|Available at Amazon.com|
“The Dancer’s Touch” is a very impressive TV movie. It’s better than the theatrical films Burt was cranking out at the time. A freak is attacking society women in Palm Beach. Before he sexually assaults them, the bound women are given full body oil massages. He also performs a modern dance routine. This intruder is a copycat of the criminal that made Stryker quit the New Orleans police force. While Stryker wants to remain retired, the local cops need his help. He remains on the fringe of the investigation until the maniac comes after him and his friends. Director William A. Fraker brings a creepy eye to the massage maniac. Fraker’s was the cinematographer on Rosemary’s Baby and Bullitt.
The pilot gets bonus points for casting Abe Vigoda in a mysterious role. Rita Moreno is introduced in the middle of a sensual massage. Who knew the star of The Electric Company had such great dorsal action? She plays Stryker’s ex-wife that’s married up the money tree since dumping him. Rita looks extra good giving Burt the business. Ozzie Davis is also in fine form as the pal stuck with constantly hearing Stryker’s old college football memories. He evan looks convincing as he chases down the maniac. This TV-movie series got off on the right foot for a Burt Reynolds’ production.
The remaining four movies of the first season aren’t as creepy as the pilot. “Carolann” brings Stryker’s childhood galpal (Deborah Raffin) back to the neighborhood. She’s now a Middle Eastern princess with a husband who deals arms. Such a marriage drags trouble to paradise with their various friends, enemies and business associates. Stryker is stuck in the middle of an international incident. “Auntie Sue” brings relative trouble to town. An elderly aunt and friends drag Stryker into a real estate deal. Ted McGinley pops up, but his appearance doesn’t lead to the show immediately jumping the shark. “Blues for Buder” lets a pre-Doogie Howser Neil Patrick Harris explode as a Marjoe Gortner-style child evangelist. His elite prep school isn’t happy with his fire and brimstone preaching on the campus. Stryker’s hired to get the preaching out of the boy so he can enroll in a proper school. Michael Chiklis is a sinister minister who wants control of the boy and tap his trust fund. The script was co-written by Robert B. Parker, the author of the novels adapted for Spencer: For Hire.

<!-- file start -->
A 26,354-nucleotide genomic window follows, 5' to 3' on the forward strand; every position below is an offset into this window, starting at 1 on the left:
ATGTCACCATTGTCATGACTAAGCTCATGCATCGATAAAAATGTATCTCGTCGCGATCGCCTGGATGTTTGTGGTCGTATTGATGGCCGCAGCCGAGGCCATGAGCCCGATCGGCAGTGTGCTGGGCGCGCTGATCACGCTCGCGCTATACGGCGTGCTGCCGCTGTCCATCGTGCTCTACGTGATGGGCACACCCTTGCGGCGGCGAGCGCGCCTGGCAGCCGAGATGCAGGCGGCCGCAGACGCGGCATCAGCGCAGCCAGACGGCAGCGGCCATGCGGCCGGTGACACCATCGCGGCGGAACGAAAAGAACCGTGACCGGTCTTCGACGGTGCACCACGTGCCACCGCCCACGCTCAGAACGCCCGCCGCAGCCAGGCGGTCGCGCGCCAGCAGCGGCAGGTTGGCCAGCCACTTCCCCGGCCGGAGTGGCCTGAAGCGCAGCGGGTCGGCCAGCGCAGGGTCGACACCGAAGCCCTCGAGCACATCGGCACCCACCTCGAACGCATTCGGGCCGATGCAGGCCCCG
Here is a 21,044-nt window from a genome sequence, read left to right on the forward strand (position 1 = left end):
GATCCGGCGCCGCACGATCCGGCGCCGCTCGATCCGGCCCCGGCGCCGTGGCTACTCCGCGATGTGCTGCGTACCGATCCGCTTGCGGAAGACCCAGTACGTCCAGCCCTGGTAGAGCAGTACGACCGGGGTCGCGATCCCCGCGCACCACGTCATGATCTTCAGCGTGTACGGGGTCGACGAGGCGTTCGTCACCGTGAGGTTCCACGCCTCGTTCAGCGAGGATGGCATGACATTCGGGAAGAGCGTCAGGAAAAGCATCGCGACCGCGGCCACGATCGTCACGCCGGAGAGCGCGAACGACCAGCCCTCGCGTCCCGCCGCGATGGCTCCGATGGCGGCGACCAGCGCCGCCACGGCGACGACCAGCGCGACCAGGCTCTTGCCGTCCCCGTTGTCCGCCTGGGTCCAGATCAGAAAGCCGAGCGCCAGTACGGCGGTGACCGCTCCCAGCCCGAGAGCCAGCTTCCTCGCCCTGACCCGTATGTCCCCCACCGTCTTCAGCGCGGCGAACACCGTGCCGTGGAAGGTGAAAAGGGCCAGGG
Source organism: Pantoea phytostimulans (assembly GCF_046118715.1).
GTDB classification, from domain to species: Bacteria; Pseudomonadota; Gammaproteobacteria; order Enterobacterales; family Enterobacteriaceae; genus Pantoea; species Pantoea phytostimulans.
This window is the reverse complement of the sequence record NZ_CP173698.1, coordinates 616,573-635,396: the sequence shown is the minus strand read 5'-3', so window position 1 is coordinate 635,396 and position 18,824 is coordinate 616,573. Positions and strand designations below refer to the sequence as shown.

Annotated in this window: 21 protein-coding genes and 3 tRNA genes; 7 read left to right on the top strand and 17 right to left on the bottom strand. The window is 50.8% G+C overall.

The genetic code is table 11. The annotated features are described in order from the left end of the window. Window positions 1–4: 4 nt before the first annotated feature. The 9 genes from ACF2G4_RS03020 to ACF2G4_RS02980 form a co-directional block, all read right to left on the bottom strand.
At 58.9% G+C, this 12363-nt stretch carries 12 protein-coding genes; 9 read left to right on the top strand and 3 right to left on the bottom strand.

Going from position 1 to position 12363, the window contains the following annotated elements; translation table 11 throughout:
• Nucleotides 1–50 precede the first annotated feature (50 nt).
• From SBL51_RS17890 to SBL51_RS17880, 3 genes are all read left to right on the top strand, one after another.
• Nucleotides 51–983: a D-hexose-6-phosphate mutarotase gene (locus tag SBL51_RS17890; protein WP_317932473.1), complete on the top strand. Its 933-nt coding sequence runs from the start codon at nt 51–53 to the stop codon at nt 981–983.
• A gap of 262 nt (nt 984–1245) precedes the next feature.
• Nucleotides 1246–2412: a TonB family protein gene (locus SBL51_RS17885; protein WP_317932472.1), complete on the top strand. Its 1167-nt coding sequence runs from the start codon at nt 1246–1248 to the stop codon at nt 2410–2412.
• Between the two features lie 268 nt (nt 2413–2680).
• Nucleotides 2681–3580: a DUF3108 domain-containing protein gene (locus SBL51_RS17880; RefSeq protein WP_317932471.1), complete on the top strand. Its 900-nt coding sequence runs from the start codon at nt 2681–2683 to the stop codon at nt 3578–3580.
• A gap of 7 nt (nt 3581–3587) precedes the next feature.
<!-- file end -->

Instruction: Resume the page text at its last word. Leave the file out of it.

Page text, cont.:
Stryker’s role model seems to be Jim Rockford mixed with Burt’s past. They’re both rough and tumble investigators slumming it on the fringe of paradise. The big difference is that Stryker isn’t out to make his name as a private investigator. He just keeps getting dragged into cases.
B.L. Styker isn’t a movie star slumming it in the world of television. These ninety-three minute movies are more entertaining than Stroker Ace, Rent-a-Cop and Switching Channels. This is a must see for fans of Burt Reynolds’ oeuvre. B.L. Stryker reminds us what Burt can do when he’s not stuck in a film that features him constantly mugging it up for the camera while paired with Dom DeLuise (which happens in season two).
The Dancer’s Touch
Carolann aka Royal Gambit
Blues For Buder
The picture is 1.33:1. It appears that Stryker was shot on film, but cut on video. This limits the sharpness and detail of the image. The transfers are clean.
The audio is Dolby Digital Mono. The levels are good.
Three Screenplays are presented in pdf. While they call them scripts, these files only feature the dialogue from the movies.
The Inside Pulse
Hart Sharp Video presents B.L. Stryker: The Complete First Season. Created by: Christopher Crowe. Starring: Burt Reynolds, Kristy Swanson, Ozzie Davis. Running time: 471 minutes. Rating: Not Rated. Released on DVD: February 26, 2008. Available at Amazon.com